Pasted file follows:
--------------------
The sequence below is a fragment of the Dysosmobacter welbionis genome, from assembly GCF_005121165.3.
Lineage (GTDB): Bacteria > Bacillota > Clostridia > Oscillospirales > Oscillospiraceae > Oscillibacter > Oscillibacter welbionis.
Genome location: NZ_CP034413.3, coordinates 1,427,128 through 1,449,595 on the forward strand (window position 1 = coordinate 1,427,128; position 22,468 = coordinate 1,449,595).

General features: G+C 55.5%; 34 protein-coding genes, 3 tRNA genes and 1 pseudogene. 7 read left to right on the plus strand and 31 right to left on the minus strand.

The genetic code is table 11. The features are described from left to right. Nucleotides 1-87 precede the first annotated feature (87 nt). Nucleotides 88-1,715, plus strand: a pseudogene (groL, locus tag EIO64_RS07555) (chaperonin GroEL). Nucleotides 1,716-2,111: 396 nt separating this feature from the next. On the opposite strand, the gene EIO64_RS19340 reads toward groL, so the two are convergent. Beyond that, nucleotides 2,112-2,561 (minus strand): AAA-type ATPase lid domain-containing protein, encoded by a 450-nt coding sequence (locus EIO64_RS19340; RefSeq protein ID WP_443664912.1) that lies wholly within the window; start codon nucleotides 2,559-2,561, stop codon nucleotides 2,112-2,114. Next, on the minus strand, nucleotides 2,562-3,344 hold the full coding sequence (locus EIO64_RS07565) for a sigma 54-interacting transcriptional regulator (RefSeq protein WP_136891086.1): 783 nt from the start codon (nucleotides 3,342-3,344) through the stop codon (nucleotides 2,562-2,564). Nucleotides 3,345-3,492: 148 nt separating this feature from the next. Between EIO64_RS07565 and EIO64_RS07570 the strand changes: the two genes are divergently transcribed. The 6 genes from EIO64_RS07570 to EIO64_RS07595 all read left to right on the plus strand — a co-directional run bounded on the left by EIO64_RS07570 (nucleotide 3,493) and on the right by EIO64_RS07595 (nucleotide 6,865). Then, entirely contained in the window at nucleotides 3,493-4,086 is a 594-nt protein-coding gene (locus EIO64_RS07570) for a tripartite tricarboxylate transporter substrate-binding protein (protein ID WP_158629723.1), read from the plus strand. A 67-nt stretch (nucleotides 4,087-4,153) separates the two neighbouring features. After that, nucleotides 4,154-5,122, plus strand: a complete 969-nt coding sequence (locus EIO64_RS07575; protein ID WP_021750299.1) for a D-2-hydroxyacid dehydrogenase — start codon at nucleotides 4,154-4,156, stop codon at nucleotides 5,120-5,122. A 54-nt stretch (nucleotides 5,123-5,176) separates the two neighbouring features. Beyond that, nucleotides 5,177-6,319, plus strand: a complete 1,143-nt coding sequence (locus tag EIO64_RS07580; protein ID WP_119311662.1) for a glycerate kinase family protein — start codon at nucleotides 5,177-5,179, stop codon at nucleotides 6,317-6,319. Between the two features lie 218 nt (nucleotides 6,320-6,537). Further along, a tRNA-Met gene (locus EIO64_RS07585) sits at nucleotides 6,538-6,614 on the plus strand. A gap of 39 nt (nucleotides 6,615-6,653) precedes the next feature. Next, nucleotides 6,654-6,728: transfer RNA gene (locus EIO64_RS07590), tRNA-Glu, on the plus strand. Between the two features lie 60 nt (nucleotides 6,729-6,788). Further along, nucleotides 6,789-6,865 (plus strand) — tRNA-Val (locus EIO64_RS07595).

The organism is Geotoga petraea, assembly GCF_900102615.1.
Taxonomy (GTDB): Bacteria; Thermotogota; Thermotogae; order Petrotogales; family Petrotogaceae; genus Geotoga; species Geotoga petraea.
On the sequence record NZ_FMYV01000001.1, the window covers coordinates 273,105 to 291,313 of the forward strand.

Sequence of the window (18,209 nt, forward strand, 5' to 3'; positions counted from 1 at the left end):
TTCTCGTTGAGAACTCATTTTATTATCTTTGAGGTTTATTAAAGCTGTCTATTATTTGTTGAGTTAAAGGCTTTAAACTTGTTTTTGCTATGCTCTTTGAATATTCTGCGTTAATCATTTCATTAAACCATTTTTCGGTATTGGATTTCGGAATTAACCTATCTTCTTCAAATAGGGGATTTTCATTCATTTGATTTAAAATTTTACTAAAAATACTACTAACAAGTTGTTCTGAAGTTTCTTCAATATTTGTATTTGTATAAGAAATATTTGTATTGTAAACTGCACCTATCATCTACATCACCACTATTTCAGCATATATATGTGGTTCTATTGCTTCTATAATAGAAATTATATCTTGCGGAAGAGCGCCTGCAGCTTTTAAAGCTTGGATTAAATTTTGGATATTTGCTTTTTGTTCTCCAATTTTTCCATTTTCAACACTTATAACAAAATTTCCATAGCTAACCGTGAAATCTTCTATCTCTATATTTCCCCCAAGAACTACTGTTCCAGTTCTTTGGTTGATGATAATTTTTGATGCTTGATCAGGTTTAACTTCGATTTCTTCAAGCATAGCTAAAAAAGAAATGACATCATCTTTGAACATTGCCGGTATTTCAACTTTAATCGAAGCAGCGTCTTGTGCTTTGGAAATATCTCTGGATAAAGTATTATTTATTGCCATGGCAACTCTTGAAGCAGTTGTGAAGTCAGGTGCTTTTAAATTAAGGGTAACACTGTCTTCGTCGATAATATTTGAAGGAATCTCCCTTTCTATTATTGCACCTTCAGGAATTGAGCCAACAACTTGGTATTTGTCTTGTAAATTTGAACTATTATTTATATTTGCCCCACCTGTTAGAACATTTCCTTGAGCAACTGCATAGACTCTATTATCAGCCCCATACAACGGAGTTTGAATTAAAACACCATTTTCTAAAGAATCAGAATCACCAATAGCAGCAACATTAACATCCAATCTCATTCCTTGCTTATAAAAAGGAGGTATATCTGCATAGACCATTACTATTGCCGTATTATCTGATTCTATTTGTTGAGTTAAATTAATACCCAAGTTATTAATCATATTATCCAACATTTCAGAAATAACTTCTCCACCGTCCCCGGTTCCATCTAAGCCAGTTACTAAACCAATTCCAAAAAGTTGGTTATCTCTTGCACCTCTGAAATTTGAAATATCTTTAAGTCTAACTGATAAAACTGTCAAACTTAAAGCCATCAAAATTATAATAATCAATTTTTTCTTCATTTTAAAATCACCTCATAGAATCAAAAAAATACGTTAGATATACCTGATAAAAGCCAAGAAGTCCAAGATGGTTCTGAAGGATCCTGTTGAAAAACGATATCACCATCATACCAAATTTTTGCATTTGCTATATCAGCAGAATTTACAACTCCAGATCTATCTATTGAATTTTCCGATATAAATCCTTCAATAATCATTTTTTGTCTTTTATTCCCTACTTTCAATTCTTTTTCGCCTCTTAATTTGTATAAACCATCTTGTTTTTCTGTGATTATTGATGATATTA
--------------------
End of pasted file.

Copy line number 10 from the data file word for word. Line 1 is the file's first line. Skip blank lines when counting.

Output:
TTCTCGTTGAGAACTCATTTTATTATCTTTGAGGTTTATTAAAGCTGTCTATTATTTGTTGAGTTAAAGGCTTTAAACTTGTTTTTGCTATGCTCTTTGAATATTCTGCGTTAATCATTTCATTAAACCATTTTTCGGTATTGGATTTCGGAATTAACCTATCTTCTTCAAATAGGGGATTTTCATTCATTTGATTTAAAATTTTACTAAAAATACTACTAACAAGTTGTTCTGAAGTTTCTTCAATATTTGTATTTGTATAAGAAATATTTGTATTGTAAACTGCACCTATCATCTACATCACCACTATTTCAGCATATATATGTGGTTCTATTGCTTCTATAATAGAAATTATATCTTGCGGAAGAGCGCCTGCAGCTTTTAAAGCTTGGATTAAATTTTGGATATTTGCTTTTTGTTCTCCAATTTTTCCATTTTCAACACTTATAACAAAATTTCCATAGCTAACCGTGAAATCTTCTATCTCTATATTTCCCCCAAGAACTACTGTTCCAGTTCTTTGGTTGATGATAATTTTTGATGCTTGATCAGGTTTAACTTCGATTTCTTCAAGCATAGCTAAAAAAGAAATGACATCATCTTTGAACATTGCCGGTATTTCAACTTTAATCGAAGCAGCGTCTTGTGCTTTGGAAATATCTCTGGATAAAGTATTATTTATTGCCATGGCAACTCTTGAAGCAGTTGTGAAGTCAGGTGCTTTTAAATTAAGGGTAACACTGTCTTCGTCGATAATATTTGAAGGAATCTCCCTTTCTATTATTGCACCTTCAGGAATTGAGCCAACAACTTGGTATTTGTCTTGTAAATTTGAACTATTATTTATATTTGCCCCACCTGTTAGAACATTTCCTTGAGCAACTGCATAGACTCTATTATCAGCCCCATACAACGGAGTTTGAATTAAAACACCATTTTCTAAAGAATCAGAATCACCAATAGCAGCAACATTAACATCCAATCTCATTCCTTGCTTATAAAAAGGAGGTATATCTGCATAGACCATTACTATTGCCGTATTATCTGATTCTATTTGTTGAGTTAAATTAATACCCAAGTTATTAATCATATTATCCAACATTTCAGAAATAACTTCTCCACCGTCCCCGGTTCCATCTAAGCCAGTTACTAAACCAATTCCAAAAAGTTGGTTATCTCTTGCACCTCTGAAATTTGAAATATCTTTAAGTCTAACTGATAAAACTGTCAAACTTAAAGCCATCAAAATTATAATAATCAATTTTTTCTTCATTTTAAAATCACCTCATAGAATCAAAAAAATACGTTAGATATACCTGATAAAAGCCAAGAAGTCCAAGATGGTTCTGAAGGATCCTGTTGAAAAACGATATCACCATCATACCAAATTTTTGCATTTGCTATATCAGCAGAATTTACAACTCCAGATCTATCTATTGAATTTTCCGATATAAATCCTTCAATAATCATTTTTTGTCTTTTATTCCCTACTTTCAATTCTTTTTCGCCTCTTAATTTGTATAAACCATCTTGTTTTTCTGTGATTATTGATGATATTA